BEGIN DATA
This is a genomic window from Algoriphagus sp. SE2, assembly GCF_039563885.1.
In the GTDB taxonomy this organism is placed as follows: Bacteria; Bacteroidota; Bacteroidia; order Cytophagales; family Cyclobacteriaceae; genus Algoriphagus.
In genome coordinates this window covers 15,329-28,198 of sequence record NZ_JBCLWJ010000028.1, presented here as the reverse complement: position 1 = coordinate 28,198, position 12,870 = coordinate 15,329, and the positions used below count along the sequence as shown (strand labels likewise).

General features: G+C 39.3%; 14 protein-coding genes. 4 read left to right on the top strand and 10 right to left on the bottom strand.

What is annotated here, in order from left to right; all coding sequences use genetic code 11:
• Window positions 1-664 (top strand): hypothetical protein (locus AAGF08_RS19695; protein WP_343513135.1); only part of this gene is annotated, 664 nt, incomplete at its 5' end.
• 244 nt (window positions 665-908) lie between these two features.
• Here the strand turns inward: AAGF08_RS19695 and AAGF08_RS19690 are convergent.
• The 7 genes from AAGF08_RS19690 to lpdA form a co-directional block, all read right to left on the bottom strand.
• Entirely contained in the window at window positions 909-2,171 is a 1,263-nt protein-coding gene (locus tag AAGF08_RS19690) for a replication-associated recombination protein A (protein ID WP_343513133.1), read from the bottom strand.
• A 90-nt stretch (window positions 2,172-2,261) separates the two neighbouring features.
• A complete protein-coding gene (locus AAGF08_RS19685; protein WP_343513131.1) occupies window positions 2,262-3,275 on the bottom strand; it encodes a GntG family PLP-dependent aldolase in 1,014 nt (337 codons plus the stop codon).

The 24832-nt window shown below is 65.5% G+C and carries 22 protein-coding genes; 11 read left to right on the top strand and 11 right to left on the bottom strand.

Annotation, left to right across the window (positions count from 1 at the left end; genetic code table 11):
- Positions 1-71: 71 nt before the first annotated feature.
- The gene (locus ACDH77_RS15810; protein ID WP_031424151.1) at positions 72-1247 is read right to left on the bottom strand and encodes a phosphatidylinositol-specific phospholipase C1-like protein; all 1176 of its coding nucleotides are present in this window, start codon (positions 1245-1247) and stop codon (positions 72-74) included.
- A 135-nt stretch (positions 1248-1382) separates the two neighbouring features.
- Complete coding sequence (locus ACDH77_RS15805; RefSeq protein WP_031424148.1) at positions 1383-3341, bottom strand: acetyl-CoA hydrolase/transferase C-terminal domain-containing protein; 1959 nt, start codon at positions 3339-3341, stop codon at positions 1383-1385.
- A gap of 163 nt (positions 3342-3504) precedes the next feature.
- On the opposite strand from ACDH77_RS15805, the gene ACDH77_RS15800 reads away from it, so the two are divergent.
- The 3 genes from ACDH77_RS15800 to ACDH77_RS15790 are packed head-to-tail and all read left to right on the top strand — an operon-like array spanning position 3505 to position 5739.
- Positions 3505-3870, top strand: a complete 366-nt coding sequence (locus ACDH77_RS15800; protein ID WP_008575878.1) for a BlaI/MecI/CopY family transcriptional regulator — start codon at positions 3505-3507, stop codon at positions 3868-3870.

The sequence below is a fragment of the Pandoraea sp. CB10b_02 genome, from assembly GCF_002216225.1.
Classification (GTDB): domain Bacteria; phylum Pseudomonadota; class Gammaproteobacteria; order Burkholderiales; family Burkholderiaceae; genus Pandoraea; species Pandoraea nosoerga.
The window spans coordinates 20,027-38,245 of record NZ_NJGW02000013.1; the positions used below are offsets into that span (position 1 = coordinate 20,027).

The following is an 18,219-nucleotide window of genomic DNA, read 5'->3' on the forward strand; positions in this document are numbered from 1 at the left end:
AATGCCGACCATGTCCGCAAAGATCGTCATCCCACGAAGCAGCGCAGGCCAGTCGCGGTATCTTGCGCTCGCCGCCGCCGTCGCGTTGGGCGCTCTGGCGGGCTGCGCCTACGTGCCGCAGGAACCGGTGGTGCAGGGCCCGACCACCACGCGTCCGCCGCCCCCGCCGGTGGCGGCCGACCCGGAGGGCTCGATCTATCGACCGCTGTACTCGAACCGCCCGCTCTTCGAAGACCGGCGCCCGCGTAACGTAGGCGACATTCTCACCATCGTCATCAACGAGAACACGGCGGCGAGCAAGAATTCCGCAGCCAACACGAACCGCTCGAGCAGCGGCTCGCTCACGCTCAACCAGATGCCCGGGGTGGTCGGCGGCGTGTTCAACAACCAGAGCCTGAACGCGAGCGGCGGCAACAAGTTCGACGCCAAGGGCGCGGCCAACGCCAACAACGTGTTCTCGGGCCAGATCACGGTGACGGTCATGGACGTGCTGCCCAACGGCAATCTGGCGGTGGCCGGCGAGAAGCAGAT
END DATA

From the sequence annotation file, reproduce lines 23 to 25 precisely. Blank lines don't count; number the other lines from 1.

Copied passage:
The sequence below is a fragment of the Pandoraea sp. CB10b_02 genome, from assembly GCF_002216225.1.
Classification (GTDB): domain Bacteria; phylum Pseudomonadota; class Gammaproteobacteria; order Burkholderiales; family Burkholderiaceae; genus Pandoraea; species Pandoraea nosoerga.
The window spans coordinates 20,027-38,245 of record NZ_NJGW02000013.1; the positions used below are offsets into that span (position 1 = coordinate 20,027).